National Poetry Month: Eleanor Swanson and The Radium Girls

The Radium Girls were a group of some seventy female factory workers, mostly between the ages of eighteen and twenty-five, who contracted radiation poisoning from painting watch dials with glow-in-the-dark paint at the United States Radium factory in Orange, New Jersey around 1917. The brushes would lose shape after a few strokes, so the factory supervisors trained the girls to create a fine tip by twirling the brushes in their mouths, and shaping the points with their lips. This needed to be done every few brushstrokes. For fun, the girls also painted their nails, teeth and faces with the deadly paint produced at the factory; the women had been told the paint was harmless. (And in any event, the dial painting studios were so filled with the dust and residues from the paint that the women’s skin and hair actually glowed when they left work.) The owners and the scientists familiar with the effects of radium, however, carefully avoided any exposure to it themselves; chemists at the plant used lead screens, masks and tongs.

The women began getting sick and suffering from serious bone decay, including disintegration of their jaws. U.S. Radium and other watch-dial companies rejected claims that the afflicted workers were suffering from exposure to radium. At the urging of the companies, deaths of workers were attributed by medical professionals to other causes; syphilis was often cited in attempts to smear the reputations of the women. (In at least one occurrence, a girl worker went to a “physician” who examined her and then declared her to be perfectly healthy. An observer “physician” present in the room agreed with the conclusions. He was later revealed to be a Vice President of U.S. Radium Corporation. The examining “doctor”, only a toxicologist, later was shown to have no medical credentials.)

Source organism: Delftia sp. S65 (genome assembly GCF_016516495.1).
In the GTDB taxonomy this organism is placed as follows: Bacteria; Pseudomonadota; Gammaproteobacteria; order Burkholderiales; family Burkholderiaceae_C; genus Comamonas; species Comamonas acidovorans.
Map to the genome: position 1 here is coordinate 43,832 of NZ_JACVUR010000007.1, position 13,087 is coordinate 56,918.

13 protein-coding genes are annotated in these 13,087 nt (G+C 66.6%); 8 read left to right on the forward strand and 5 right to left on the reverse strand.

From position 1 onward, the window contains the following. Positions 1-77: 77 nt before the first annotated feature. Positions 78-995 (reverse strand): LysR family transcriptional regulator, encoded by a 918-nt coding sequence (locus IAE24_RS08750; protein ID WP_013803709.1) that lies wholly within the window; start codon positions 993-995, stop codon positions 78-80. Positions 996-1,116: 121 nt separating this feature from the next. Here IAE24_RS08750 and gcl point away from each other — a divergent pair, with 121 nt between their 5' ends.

Five of the women challenged their employer in a court case, but by the time it came to trial all five were quite ill with radiation poisoning. When the first hearing came up in January of 1928, the women could not even raise their arms to take the oath. The next hearing was in April of 1928, but all of the women were too sick to attend. The company requested a delay of the case until the following September because most of their witnesses would be traveling to Florida or Europe for summer vacations, and would not be available to testify. (The judge, who was later exposed as a stockholder in the U.S. Radium Corporation, agreed.)

The case was settled in the fall of 1928, before the trial went to the jury. Payment for each of the Radium Girls was $10,000 (the equivalent of $127,589.47 in 2010 dollars) and a $600 per year annuity while they lived. All medical and legal expenses incurred would also be paid by the company. The five “Radium Girls” died in the 1920s and 1930s.The lawsuit and resulting publicity was a factor in the establishment of occupational disease labor law.

Radium Girls by Eleanor Swanson

“We sat at long tables side by side in a big
dusty room where we laughed and carried
on until they told us to pipe down and paint.
The running joke was how we glowed,
the handkerchiefs we sneezed into lighting
up our purses when we opened them at night,
our lips and nails, painted for our boyfriends
as a lark, simmering white as ash in a dark room.
“Would you die for science?” the reporter asked us,
Edna and me, the main ones in the papers.
Science? We mixed up glue, water and radium
powder into a glowing greenish white paint
and painted watch dials with a little
brush, one number after another, taking
one dial after another, all day long,
from the racks sitting next to our chairs.
After a few strokes, the brush lost its shape,
and our bosses told us to point it with
our lips. Was that science?
I quit the watch factory to work in a bank
and thought I’d gotten class, more money,
a better life, until I lost a tooth in back
and two in front and my jaw filled up with sores.
We sued: Edna, Katherine, Quinta, Larice and me,
but when we got to court, not one of us
could raise our arms to take the oath.